My buddy Ian and I flew out together on Wednesday, just a couple days before the race. Ian has been a good friend for a few years, but has never taken care of me, so this could have been an adventure for him as well. I knew he would do a great job though, so I wasn’t worried about it. I was, however, worried about my wheelchair making the trip all the way to Colorado. My everyday wheelchair is not made to fly. There’s a lot of things you have to do to get it from point A to point B and it weighs about 500 lbs. Ian and I took all the extra precautions to make sure it made it out safely and so it would arrive in one piece undamaged.

Prior to the flight, everyone told me to drink a lot of water. So I did. I won’t go into too much detail, but something really funny happened on the plane. Because I drank all that water, I eventually had to use the bathroom. If you’ve ever been in an airplane bathroom you know what two guys crammed in one could be like. I’ll just leave it at that...

After we landed and got settled into the hotel room, we went out to dinner with Erica, Brent and Caroline in the hotel restaurant. On Thursday morning, Brent, Ian and I went to the IRONMAN village to get our bibs and everything else that we needed to get ready for the race.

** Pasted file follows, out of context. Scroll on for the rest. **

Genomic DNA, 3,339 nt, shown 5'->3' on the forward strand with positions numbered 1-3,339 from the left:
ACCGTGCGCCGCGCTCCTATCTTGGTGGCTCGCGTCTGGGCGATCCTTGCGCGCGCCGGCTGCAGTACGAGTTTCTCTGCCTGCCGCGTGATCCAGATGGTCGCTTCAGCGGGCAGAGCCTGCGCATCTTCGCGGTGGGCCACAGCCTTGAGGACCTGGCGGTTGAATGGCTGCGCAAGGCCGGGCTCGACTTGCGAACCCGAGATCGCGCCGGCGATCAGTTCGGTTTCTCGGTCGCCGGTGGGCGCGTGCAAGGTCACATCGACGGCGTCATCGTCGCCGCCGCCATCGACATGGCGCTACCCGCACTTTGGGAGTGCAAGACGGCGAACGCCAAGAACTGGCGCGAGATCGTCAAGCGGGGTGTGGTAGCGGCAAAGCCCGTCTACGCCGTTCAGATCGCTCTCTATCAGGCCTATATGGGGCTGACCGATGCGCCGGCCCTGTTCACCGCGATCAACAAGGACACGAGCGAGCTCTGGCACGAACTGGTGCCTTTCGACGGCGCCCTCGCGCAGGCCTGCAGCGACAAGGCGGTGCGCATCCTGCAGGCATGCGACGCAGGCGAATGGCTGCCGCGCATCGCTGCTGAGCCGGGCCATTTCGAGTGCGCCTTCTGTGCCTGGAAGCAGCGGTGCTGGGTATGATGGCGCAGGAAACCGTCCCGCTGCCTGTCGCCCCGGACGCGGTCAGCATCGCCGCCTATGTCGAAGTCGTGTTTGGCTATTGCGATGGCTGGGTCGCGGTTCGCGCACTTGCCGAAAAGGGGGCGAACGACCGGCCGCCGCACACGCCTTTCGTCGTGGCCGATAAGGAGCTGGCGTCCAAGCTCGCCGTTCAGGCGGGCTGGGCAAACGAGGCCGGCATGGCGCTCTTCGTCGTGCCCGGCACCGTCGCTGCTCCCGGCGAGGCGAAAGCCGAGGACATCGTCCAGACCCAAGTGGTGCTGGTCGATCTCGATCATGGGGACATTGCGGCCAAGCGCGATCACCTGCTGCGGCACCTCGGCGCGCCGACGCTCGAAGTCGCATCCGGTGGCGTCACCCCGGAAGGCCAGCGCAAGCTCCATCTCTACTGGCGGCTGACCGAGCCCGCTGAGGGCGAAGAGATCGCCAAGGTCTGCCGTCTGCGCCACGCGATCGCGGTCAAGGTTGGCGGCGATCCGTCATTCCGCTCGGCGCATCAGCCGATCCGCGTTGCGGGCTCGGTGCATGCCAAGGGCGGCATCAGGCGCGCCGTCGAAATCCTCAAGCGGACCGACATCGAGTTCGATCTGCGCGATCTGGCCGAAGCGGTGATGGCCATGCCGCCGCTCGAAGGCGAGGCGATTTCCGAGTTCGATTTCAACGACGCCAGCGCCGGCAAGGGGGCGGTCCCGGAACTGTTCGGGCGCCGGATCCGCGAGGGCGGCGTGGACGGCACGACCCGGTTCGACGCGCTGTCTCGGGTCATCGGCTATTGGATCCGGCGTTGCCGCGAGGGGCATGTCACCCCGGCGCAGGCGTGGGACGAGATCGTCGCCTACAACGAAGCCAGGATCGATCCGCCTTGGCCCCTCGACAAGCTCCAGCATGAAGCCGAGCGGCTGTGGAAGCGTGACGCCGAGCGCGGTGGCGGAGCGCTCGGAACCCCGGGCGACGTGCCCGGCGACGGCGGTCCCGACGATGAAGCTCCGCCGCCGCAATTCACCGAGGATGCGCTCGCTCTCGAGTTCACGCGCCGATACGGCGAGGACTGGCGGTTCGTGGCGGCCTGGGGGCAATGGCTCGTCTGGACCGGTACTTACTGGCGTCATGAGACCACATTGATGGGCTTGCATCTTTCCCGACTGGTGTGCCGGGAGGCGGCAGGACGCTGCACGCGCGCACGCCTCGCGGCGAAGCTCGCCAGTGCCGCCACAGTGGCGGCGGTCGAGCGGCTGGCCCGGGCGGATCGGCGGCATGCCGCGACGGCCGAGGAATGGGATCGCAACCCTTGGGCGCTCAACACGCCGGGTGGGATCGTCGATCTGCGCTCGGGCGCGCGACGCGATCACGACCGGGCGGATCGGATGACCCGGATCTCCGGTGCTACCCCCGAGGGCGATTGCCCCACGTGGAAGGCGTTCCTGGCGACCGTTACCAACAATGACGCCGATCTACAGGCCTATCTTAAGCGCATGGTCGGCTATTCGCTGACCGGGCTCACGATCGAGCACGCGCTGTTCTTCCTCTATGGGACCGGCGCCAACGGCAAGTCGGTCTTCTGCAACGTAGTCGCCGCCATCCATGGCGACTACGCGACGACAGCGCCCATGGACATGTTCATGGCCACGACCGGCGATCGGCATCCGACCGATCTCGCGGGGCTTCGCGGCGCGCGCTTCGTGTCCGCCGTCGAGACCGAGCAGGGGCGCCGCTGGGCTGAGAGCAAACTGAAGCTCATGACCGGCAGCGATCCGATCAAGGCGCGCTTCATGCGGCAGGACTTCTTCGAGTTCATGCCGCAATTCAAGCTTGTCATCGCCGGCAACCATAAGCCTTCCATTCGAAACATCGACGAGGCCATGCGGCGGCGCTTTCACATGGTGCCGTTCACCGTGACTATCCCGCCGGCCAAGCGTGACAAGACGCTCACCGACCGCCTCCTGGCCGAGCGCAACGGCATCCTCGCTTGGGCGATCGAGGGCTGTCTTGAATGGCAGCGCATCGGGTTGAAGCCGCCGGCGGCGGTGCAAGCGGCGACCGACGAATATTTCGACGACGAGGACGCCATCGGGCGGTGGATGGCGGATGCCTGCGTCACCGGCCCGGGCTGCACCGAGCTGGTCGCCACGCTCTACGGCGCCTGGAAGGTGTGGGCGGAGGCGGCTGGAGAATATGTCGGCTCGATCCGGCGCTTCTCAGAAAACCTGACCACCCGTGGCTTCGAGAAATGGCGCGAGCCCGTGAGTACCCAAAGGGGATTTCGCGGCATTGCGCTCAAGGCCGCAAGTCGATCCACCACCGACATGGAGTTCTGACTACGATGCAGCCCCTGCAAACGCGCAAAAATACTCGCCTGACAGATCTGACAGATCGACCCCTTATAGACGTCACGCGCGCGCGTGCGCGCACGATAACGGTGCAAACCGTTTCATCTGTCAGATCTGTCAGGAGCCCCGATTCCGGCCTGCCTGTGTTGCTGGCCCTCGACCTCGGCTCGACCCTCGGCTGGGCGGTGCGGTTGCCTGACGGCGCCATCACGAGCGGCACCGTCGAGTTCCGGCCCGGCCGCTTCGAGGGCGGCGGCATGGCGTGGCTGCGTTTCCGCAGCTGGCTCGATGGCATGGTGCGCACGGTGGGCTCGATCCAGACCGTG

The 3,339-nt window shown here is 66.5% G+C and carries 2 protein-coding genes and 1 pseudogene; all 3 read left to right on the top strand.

In between all of this, we did some interviews for a video that IRONMAN Boulder was putting together. It’s always fun to do interviews, but once that was complete the focus turned solely to the race, and the preparation for what would turn out to be a crazy day.


(I think all that hard work with the interview turned out great.) 

On Friday, we got to hang out and meet Miranda Carfrae. We chatted for about five minutes. It was so amazing to be able to talk to and connect with one of our sport’s greatest athletes. She is basically the Michael Jordan of women’s triathlon. Although, I was a little starstruck, it was an honor to meet her.

As race day came closer, we tested the equipment out to make sure that everything was good to go. By that time I felt pretty acclimated to the altitude and water intake. All of our transition bags were packed and ready to go. Mentally Brent and I were laser focused and ready to compete in our third IRONMAN distance race together.